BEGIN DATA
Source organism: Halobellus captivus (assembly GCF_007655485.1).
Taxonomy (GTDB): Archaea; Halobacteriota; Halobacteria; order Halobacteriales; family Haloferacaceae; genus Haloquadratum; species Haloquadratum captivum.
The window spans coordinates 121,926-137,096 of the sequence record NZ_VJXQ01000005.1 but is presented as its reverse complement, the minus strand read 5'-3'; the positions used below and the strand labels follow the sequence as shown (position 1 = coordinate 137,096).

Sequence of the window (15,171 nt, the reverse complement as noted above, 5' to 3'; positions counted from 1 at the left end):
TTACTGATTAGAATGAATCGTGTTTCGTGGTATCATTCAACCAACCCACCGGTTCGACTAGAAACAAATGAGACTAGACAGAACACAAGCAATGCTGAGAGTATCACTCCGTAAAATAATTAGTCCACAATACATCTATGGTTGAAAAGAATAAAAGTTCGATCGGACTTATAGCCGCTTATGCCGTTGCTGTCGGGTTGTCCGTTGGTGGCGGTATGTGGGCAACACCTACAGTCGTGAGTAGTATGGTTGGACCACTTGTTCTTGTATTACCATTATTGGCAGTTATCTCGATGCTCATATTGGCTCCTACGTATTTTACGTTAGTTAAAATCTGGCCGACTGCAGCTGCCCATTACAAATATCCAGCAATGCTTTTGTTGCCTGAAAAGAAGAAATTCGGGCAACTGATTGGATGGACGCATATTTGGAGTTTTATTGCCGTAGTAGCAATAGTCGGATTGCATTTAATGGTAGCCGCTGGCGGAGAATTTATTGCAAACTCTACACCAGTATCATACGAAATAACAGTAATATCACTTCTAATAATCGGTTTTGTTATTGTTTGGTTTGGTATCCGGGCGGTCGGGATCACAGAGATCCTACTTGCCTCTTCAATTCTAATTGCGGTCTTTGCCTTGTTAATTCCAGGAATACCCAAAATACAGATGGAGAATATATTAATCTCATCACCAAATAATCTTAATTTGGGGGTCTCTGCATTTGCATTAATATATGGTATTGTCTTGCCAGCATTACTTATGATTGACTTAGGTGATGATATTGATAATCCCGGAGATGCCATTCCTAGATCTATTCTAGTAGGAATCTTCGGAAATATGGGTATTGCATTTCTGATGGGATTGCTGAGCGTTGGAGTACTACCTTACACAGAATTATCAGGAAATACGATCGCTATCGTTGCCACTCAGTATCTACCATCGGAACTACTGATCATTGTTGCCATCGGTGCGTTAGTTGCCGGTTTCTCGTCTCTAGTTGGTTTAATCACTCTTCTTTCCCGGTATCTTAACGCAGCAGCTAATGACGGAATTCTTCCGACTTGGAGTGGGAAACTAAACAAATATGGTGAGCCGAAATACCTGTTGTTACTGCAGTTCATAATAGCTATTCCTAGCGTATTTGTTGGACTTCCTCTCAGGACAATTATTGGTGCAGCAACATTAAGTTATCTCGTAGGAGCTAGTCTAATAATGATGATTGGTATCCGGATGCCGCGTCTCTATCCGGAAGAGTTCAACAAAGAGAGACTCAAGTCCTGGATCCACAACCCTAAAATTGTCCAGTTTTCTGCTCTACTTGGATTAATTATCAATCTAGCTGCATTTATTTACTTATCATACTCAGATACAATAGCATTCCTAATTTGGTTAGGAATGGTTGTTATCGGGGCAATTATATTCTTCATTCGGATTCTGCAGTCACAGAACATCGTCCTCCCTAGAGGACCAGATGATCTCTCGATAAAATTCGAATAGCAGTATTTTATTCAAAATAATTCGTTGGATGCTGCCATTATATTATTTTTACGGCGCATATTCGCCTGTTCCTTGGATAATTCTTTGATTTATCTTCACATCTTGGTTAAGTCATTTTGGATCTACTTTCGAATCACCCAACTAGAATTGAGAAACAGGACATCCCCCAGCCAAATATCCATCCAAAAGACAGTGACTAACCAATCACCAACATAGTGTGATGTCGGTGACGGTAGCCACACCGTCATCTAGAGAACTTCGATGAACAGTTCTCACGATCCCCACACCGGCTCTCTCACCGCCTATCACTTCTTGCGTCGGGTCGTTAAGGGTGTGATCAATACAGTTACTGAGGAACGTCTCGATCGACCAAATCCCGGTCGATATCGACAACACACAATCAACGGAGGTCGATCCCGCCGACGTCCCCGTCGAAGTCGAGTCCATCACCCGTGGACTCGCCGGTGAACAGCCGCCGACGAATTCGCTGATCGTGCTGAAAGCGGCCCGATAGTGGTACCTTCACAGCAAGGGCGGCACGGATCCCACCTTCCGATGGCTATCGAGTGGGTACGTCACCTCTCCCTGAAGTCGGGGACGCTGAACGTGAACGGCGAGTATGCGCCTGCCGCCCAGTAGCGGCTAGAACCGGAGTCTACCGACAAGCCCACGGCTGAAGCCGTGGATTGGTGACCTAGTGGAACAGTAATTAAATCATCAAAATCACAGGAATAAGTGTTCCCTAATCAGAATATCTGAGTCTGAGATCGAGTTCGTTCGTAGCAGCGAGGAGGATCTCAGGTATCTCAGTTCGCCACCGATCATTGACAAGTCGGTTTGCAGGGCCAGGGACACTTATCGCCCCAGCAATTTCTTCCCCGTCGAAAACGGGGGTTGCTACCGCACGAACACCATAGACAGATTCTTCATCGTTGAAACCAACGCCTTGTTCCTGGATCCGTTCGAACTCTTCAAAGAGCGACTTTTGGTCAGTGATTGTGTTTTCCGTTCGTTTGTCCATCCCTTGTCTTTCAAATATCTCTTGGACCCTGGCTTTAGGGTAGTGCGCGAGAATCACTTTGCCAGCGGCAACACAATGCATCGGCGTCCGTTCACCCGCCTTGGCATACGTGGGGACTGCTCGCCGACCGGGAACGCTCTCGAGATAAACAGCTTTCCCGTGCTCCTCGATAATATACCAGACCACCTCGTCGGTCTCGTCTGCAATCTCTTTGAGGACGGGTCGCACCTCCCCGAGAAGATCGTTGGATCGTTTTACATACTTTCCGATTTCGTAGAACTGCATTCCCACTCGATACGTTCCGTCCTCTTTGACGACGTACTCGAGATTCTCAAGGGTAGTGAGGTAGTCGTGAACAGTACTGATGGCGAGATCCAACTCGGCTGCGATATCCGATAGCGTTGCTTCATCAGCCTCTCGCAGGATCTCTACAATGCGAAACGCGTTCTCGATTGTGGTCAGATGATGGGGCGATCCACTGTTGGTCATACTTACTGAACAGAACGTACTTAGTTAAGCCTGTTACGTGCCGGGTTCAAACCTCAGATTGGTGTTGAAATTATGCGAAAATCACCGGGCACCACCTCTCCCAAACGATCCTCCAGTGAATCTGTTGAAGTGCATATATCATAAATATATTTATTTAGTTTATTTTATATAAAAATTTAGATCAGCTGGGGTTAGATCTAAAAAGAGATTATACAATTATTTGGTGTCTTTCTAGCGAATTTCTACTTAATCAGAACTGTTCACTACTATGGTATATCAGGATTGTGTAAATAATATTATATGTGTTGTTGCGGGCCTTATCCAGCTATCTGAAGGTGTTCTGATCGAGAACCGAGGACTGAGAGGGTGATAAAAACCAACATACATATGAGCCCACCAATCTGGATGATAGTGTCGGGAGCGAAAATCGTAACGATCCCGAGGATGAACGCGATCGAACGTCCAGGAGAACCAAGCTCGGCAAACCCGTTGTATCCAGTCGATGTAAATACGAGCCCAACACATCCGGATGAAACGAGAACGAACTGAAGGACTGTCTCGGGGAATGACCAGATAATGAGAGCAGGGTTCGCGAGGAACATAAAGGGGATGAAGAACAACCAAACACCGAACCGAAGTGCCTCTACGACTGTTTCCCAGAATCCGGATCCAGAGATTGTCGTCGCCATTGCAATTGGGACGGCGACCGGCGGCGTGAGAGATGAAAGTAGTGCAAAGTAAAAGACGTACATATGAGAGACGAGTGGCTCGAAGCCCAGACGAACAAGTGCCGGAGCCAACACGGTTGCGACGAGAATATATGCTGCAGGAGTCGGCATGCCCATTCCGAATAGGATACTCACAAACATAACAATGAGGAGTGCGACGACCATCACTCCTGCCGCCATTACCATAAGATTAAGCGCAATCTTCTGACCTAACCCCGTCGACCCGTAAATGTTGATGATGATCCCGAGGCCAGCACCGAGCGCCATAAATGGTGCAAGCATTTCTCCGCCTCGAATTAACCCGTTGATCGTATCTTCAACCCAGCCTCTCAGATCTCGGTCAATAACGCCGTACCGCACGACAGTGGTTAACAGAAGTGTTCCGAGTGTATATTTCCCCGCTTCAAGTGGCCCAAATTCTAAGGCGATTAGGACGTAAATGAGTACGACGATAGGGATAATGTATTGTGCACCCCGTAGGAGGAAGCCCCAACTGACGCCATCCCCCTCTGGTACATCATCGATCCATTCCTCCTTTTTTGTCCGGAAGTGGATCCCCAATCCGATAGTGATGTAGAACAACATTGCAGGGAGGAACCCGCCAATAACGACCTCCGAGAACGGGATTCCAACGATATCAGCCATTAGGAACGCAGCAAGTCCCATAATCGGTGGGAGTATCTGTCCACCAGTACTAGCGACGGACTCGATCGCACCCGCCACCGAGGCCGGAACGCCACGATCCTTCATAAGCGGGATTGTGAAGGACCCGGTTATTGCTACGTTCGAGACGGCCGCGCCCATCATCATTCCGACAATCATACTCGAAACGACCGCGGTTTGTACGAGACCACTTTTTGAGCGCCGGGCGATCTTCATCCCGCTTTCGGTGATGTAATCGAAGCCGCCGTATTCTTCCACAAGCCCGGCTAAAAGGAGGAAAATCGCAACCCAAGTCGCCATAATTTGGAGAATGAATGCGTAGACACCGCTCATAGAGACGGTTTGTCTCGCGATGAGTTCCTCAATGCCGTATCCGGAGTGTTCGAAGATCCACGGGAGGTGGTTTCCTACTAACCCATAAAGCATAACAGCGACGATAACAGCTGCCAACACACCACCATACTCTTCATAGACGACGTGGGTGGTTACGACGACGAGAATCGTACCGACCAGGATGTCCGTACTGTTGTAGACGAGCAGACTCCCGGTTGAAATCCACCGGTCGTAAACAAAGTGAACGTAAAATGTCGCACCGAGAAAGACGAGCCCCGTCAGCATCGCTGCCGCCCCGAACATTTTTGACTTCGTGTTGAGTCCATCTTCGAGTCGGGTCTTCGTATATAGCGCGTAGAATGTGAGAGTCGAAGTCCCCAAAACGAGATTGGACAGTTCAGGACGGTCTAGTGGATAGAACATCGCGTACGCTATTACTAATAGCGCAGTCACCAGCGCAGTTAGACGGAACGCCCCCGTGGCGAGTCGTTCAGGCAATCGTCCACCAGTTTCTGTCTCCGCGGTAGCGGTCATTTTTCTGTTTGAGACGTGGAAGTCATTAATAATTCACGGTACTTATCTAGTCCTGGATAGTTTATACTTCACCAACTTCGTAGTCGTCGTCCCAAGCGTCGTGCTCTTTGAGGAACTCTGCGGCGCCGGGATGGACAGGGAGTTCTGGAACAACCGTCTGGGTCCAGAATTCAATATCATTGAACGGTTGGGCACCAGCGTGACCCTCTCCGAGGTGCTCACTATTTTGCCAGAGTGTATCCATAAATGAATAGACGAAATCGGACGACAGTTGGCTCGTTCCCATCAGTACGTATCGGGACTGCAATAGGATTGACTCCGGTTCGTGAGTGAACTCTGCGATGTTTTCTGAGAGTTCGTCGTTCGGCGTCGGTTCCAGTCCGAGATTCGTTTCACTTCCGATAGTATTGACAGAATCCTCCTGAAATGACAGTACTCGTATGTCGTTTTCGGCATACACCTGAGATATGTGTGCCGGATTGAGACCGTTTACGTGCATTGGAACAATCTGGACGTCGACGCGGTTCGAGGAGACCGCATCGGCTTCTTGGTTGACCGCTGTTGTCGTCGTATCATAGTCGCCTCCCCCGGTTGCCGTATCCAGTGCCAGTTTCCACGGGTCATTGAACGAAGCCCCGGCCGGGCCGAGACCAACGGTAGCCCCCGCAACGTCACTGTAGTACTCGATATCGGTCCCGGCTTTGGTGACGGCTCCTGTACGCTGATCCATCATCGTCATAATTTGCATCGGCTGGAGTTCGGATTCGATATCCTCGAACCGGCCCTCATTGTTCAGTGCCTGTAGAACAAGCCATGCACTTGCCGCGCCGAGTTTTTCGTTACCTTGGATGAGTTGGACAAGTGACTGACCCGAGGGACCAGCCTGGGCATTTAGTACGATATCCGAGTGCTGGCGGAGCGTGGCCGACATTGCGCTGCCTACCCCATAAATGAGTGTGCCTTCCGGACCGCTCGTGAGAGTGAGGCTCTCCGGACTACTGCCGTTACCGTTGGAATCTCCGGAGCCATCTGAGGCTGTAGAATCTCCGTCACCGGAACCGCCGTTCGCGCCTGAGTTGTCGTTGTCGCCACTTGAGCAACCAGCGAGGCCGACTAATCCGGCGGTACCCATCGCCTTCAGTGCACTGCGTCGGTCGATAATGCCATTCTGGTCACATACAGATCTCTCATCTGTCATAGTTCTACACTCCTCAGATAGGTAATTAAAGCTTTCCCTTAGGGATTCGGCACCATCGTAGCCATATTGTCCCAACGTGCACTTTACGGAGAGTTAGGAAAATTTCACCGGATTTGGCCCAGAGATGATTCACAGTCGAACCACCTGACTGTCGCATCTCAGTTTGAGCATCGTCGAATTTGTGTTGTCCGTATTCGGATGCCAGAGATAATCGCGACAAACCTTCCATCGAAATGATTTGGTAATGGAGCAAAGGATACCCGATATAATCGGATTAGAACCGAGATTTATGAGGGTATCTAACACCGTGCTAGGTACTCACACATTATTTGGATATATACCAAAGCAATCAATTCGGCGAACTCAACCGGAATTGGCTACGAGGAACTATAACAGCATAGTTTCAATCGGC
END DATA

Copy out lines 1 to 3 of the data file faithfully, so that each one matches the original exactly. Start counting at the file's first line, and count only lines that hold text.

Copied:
Source organism: Halobellus captivus (assembly GCF_007655485.1).
Taxonomy (GTDB): Archaea; Halobacteriota; Halobacteria; order Halobacteriales; family Haloferacaceae; genus Haloquadratum; species Haloquadratum captivum.
The window spans coordinates 121,926-137,096 of the sequence record NZ_VJXQ01000005.1 but is presented as its reverse complement, the minus strand read 5'-3'; the positions used below and the strand labels follow the sequence as shown (position 1 = coordinate 137,096).